In order to reduce issues to paragraph length and to make the intangibles of culture appear more knowable, we can promote generalisations and simplifications that children grip onto but, simply, are neither true nor…

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KS2 Writing: Moderated & Unmoderated Results

Have to share this – expert analysis from Michael Tidd.
Hopefully change will start to happen or at least moderators, LAs and schools across the country will endeavour to try and make some more sense of this chaos.

Ramblings of a Teacher

After the chaos of last year’s writing assessment arrangements, there have been many questions hanging over the results, one of which has been the difference between the results of schools which had their judgements moderated, and those which did not.

When the question was first raised, I was doubtful that it would show much difference. Indeed, back in July when questioned about it, I said as much:

At the time, I was of the view that LAs each trained teachers in their own authorities about how to apply the interim frameworks, and so most teachers within an LA would be working to the same expectations. As a result, while variations between LAs were to be expected (and clearly emerged), the variation within each authority should be less.

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Nudging Better Attendance

We have a similar problem in our school and have been doing the same thing. Ironically one parent commented to me they want less messages about attendance but if they need to hear the message then they need to hear the message!


Working in a disadvantaged community or a school with large numbers of pupils from disadvantaged backgrounds is a bit of a challenge.  Normal rules apply but there is a need to go the extra mile, insisting and working hard at things other schools take for granted; it can be exhausting.

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How I ‘mark’ regularly but I’m not a marking martyr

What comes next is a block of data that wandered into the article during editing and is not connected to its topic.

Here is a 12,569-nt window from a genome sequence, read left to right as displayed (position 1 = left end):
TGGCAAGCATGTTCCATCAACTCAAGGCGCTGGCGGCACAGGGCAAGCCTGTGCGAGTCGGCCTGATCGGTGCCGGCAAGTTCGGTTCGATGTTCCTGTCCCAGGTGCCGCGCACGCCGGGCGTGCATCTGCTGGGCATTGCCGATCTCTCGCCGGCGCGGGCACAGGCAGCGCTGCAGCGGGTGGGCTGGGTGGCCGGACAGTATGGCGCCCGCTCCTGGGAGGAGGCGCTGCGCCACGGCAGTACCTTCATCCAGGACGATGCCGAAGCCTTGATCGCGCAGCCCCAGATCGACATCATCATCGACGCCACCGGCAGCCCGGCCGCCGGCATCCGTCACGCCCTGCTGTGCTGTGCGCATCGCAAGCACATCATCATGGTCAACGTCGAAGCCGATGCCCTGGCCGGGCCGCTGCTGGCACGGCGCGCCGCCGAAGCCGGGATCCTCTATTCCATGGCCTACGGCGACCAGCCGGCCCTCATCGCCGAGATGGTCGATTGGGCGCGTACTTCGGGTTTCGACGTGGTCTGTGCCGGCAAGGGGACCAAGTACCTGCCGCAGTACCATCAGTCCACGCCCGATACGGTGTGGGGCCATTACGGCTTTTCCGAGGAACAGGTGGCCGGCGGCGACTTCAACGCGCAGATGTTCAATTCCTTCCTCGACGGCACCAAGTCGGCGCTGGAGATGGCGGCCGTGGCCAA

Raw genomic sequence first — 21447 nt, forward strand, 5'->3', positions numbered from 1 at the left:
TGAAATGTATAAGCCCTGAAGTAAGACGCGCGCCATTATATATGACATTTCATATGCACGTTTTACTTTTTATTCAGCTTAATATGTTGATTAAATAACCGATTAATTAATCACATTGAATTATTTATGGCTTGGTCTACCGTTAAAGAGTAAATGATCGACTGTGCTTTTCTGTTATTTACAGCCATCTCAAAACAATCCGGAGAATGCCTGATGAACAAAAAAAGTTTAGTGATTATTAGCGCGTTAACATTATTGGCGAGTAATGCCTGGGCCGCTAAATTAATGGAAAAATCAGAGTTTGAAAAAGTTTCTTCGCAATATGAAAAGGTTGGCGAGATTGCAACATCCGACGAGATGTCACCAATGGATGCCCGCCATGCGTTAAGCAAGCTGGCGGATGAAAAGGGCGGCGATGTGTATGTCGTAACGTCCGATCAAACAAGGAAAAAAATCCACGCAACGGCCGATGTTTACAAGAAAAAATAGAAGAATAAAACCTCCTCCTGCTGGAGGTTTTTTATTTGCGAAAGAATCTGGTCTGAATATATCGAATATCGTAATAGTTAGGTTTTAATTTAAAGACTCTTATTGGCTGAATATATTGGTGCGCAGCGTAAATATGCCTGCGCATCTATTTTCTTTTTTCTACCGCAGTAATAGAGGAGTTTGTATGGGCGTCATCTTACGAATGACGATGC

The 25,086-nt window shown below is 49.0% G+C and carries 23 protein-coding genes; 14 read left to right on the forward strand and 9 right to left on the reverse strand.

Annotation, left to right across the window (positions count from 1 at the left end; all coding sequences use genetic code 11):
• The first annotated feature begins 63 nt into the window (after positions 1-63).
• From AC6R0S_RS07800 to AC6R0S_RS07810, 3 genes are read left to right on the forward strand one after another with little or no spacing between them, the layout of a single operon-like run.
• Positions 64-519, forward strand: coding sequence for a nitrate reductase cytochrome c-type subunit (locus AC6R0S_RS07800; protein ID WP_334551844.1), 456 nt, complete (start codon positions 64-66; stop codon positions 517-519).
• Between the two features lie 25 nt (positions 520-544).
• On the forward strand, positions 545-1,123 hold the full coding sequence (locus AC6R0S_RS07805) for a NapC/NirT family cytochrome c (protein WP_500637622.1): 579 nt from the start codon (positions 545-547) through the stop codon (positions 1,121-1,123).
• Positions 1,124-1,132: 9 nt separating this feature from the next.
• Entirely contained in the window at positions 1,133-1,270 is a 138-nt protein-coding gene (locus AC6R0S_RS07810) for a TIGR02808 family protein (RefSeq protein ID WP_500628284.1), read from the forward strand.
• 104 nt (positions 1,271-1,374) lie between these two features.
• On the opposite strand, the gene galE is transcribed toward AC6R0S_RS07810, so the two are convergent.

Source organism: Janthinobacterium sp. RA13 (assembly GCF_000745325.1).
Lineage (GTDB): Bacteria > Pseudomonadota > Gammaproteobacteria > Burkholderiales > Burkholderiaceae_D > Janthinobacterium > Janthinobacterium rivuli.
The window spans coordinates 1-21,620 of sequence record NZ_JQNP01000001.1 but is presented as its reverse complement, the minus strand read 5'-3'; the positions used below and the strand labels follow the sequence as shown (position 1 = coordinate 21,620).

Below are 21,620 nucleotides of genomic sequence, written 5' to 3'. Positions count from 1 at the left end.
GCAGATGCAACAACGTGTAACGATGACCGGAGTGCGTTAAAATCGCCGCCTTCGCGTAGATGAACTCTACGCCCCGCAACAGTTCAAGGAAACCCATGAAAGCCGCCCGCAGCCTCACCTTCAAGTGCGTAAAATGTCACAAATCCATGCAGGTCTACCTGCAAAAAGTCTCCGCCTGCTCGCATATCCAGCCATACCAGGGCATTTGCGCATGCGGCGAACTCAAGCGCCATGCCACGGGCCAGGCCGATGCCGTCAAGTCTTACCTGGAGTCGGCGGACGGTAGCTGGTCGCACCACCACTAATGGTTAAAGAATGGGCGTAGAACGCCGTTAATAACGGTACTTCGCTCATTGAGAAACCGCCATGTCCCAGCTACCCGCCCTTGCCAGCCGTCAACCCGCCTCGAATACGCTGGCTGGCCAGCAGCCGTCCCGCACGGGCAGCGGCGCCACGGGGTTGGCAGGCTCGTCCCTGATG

Couldn’t agree more. I use a code system where I assign a code to a certain comment or identifying of a misconception or a challenge. The chn write down the comments and do the challenge in purple pen. Means they actually take in the comments more if they write them and interact with feedback rather than letting it wash over them.


In case you’re interested, this is what I think and what I do.

Thoughts on where I think some schools/leaders/teachers go wrong:

  • Thinking more writing = more learning.
  • Every lesson, students must write X amount.
  • A teacher needs to write on a piece of work
  • ‘Teaching’ lessons to cover content is more important than reflecting, redrafting and improving on prior work/learning
  • Every piece of student writing has to be marked in the same way to the same depth
  • All student work (including homework) must result in some sort of recordable result
  • Conflating marking with assessment/reading work/feedback
  • Having the same policy for all subjects including frequency and methods
  • Believing the colour of pens matter beyond being different colours

My classes

To give some context I teach 18 classes. 3 are GCSE groups, the rest are core RE with lessons ranging from 1-3 times a fortnight. They use 3 different formats for…

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Reflections of a QT (not an N or R Rated Teacher) by @Mroberts90Matt

Time is a weird thing in education. It feels like since I started teaching in September 2014 that the educational world has progressed to something completely different already. I do recognise however that with changes in statutory assessment, a brand-spanking new Curriculum, farcically implemented new Assessments and Pupil Premium paranoia setting in, I could probably be forgiven for feeling that. Also, the fact I came into my school with temporary new Heads close behind me and they prepared the school until our current Head followed the next year, it isn’t surprising I have felt this way!